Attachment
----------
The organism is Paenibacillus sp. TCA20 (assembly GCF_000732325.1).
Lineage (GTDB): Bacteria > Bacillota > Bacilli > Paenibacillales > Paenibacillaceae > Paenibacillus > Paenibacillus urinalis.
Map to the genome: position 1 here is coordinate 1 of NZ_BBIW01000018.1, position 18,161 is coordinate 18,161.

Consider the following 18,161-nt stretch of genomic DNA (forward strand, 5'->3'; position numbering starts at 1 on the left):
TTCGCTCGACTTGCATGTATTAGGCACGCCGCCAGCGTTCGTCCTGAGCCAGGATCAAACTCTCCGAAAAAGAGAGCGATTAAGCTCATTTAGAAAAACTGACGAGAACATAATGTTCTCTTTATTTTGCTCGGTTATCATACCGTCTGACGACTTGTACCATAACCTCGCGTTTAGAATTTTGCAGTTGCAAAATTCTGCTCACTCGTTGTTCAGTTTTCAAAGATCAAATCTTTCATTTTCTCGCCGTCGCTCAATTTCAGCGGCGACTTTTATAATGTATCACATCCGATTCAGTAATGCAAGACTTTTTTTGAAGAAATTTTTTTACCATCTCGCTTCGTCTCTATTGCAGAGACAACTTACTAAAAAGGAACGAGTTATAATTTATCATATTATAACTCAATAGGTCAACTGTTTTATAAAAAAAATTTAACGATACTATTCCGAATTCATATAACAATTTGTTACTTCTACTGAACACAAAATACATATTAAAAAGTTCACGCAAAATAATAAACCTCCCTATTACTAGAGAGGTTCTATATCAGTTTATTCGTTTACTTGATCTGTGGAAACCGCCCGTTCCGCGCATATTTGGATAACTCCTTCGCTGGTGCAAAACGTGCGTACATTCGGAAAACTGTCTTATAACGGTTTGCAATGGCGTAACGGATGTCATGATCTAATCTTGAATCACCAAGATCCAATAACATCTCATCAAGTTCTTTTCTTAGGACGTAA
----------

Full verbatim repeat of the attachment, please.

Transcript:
The organism is Paenibacillus sp. TCA20 (assembly GCF_000732325.1).
Lineage (GTDB): Bacteria > Bacillota > Bacilli > Paenibacillales > Paenibacillaceae > Paenibacillus > Paenibacillus urinalis.
Map to the genome: position 1 here is coordinate 1 of NZ_BBIW01000018.1, position 18,161 is coordinate 18,161.

Consider the following 18,161-nt stretch of genomic DNA (forward strand, 5'->3'; position numbering starts at 1 on the left):
TTCGCTCGACTTGCATGTATTAGGCACGCCGCCAGCGTTCGTCCTGAGCCAGGATCAAACTCTCCGAAAAAGAGAGCGATTAAGCTCATTTAGAAAAACTGACGAGAACATAATGTTCTCTTTATTTTGCTCGGTTATCATACCGTCTGACGACTTGTACCATAACCTCGCGTTTAGAATTTTGCAGTTGCAAAATTCTGCTCACTCGTTGTTCAGTTTTCAAAGATCAAATCTTTCATTTTCTCGCCGTCGCTCAATTTCAGCGGCGACTTTTATAATGTATCACATCCGATTCAGTAATGCAAGACTTTTTTTGAAGAAATTTTTTTACCATCTCGCTTCGTCTCTATTGCAGAGACAACTTACTAAAAAGGAACGAGTTATAATTTATCATATTATAACTCAATAGGTCAACTGTTTTATAAAAAAAATTTAACGATACTATTCCGAATTCATATAACAATTTGTTACTTCTACTGAACACAAAATACATATTAAAAAGTTCACGCAAAATAATAAACCTCCCTATTACTAGAGAGGTTCTATATCAGTTTATTCGTTTACTTGATCTGTGGAAACCGCCCGTTCCGCGCATATTTGGATAACTCCTTCGCTGGTGCAAAACGTGCGTACATTCGGAAAACTGTCTTATAACGGTTTGCAATGGCGTAACGGATGTCATGATCTAATCTTGAATCACCAAGATCCAATAACATCTCATCAAGTTCTTTTCTTAGGACGTAA